There have been other very intense life changing transitions. For 28 years, I was addicted to alcohol, marijuana and cocaine and I ended up homeless on the streets of Denver, Colorado for one year. That was a huge transition which almost took my life. I learned that I was also manic depressive and together with my addiction, I was headed for an early grave.
The next transition saved my life. While homeless and living out on the streets, I found a small electrical utility closet that I could open with a plastic comb and then lock the door from the inside. Life on the streets at night was dangerous and deadly. Homeless people were being killed by members of the Skinhead gang. They were killing people in order to earn entrance into the gang and homeless people were easy targets.
Here is the transition that saved my life: I woke up one morning in that closet and immediately felt the physical pain of pancreatitis from alcohol poisoning, mental pain in the form of over-powering fear and anger that had turned into rage and a loneliness that I could feel like an aching pain in my bones. I was right on the edge of losing all of my hope and desire to live. I was terrified. My hands trembled and shook. I was like a wild animal who had been cornered and was ready to strike out. I was defeated by drugs and alcohol and my manic depression. I was either going to live or die. I had reached the ultimate transition.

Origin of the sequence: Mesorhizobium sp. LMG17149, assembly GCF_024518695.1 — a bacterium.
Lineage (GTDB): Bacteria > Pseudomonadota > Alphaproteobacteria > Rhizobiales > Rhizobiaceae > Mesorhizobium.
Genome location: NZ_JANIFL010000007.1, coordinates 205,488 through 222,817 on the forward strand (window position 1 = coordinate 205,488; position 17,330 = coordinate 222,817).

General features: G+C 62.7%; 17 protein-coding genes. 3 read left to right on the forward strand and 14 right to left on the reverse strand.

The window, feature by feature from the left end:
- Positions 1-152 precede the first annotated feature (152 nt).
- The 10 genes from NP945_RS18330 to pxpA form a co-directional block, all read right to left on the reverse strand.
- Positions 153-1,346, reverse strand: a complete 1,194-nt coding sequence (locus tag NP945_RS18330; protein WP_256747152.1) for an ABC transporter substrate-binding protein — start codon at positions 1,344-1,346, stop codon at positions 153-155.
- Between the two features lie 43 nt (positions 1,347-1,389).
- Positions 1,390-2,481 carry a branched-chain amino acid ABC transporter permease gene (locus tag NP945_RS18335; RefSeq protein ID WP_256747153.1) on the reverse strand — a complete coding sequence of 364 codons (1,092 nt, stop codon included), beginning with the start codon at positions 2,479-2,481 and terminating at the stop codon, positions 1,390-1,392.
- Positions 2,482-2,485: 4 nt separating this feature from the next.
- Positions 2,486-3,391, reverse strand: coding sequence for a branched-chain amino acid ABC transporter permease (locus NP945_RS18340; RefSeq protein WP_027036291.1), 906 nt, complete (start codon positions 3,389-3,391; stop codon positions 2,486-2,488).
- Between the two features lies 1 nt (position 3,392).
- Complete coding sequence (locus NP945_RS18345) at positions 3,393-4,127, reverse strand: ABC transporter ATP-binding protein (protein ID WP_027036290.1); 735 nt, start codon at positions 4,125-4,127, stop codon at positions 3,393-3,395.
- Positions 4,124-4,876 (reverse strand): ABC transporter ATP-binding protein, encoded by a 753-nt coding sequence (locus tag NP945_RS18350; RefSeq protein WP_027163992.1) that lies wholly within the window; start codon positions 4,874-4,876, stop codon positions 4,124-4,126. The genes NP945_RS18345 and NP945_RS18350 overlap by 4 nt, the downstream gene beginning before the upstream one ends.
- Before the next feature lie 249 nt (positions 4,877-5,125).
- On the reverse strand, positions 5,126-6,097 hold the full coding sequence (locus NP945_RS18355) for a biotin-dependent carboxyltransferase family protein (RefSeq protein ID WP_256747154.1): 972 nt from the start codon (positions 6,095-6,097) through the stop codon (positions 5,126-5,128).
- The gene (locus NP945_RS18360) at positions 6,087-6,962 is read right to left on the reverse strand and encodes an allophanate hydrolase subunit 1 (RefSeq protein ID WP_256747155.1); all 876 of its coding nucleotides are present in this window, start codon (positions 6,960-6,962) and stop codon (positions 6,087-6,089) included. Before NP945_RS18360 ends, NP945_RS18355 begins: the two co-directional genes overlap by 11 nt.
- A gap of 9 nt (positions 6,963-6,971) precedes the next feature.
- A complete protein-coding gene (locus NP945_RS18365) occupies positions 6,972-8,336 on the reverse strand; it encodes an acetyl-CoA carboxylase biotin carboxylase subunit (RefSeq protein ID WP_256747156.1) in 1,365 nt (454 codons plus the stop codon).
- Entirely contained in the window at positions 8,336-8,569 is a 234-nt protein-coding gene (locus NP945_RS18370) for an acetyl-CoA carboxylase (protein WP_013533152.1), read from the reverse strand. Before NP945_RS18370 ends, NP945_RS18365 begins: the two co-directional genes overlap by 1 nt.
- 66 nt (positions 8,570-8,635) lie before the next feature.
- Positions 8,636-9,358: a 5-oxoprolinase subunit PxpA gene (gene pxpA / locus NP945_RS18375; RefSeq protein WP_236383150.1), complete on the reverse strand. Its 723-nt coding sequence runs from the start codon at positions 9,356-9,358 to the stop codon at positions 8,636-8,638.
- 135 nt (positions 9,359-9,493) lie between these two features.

In desperation, and consumed by a vicious fear, and with just a spark of faith, I called out a most powerful prayer. Like a drowning man reaching for a life line I shouted out:
“Jesus Please Help Me!” This was the surrender that made my new life possible. Miraculously, two days later, I found myself in a group of 25 other addicts at Hazelden Foundation in Minnesota. Jesus had helped me to bridge the gap between death and life and I began my new life of sobriety, sanity and joy. Jesus brought me through this most dangerous transition. Today, because of the Grace of Jesus Christ, I have 18 years of sobriety, a beautiful wife, a son and great home in a quiet neighborhood and two West Highland Terrier dogs, and two awesome grandchildren. Most importantly, I am helping other addicts to recover and to find a new life. I do public speaking to high schools and treatment centers and AA meetings. Jesus is the solution.
I have published a book, “Saved By The Prince Of Peace—Dungeon To Sky”. The book tells the story of my addiction and my recovery and it gives hope, encouragement, faith and love to the suffering addict, who might think that he or she cannot recover.
”My life is a miracle and I owe it all to Jesus.
The next time you are faced with a life transition, pray to Jesus:
Jesus Please Help Me!